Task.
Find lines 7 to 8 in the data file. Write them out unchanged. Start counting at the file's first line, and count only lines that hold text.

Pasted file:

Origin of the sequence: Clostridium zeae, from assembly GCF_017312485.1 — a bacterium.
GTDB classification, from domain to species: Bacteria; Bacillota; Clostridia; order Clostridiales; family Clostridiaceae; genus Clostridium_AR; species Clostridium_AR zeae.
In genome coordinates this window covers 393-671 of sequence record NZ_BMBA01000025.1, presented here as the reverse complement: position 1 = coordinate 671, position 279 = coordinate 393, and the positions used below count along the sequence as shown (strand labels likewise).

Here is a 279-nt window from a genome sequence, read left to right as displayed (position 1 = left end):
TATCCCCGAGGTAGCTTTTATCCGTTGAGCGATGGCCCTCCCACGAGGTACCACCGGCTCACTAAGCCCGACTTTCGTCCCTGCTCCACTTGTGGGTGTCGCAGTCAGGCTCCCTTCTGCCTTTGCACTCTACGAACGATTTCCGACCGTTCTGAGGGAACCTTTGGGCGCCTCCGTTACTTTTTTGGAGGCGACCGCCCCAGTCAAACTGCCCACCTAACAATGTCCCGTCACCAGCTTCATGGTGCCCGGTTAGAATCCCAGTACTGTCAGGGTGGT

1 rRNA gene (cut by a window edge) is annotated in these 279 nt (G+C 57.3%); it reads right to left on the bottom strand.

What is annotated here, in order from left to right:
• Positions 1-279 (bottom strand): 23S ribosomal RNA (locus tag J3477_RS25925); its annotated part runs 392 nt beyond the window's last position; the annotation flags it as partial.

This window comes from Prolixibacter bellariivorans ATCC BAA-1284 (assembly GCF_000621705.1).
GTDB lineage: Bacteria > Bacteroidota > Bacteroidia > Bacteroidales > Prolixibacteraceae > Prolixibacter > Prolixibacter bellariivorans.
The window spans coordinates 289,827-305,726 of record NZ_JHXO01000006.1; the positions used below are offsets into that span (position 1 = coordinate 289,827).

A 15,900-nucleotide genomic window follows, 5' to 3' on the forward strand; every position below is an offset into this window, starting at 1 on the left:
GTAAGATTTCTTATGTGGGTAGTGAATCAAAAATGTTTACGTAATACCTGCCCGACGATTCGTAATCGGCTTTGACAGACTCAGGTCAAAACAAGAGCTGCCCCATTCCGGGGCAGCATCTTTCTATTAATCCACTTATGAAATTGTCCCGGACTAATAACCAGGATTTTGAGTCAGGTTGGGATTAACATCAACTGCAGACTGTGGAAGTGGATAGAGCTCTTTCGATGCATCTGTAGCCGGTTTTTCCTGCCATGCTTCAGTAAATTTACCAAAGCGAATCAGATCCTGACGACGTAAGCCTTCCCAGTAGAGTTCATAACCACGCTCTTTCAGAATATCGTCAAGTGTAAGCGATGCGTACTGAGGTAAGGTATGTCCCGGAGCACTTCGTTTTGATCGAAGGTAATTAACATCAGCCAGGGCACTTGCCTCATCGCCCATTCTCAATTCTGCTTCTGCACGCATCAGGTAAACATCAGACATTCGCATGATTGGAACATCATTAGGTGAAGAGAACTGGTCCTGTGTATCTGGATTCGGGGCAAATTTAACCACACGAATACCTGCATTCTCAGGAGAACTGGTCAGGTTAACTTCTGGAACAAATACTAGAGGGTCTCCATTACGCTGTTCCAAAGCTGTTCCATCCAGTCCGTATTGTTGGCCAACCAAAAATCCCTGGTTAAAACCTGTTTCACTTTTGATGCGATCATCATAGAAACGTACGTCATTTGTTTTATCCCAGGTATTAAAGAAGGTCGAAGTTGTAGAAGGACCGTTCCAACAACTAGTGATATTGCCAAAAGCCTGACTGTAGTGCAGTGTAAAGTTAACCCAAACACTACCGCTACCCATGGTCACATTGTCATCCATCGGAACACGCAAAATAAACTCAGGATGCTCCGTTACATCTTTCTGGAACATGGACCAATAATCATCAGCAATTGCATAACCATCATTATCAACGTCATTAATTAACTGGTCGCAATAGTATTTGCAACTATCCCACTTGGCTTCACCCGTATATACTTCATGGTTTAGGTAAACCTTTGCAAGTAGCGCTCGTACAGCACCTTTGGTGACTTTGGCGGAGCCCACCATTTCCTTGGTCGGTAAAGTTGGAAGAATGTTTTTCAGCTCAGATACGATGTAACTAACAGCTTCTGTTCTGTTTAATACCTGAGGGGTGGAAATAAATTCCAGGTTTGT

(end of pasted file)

What is annotated here, in order from left to right:
• Positions 1-279 (bottom strand): 23S ribosomal RNA (locus tag J3477_RS25925); its annotated part runs 392 nt beyond the window's last position; the annotation flags it as partial.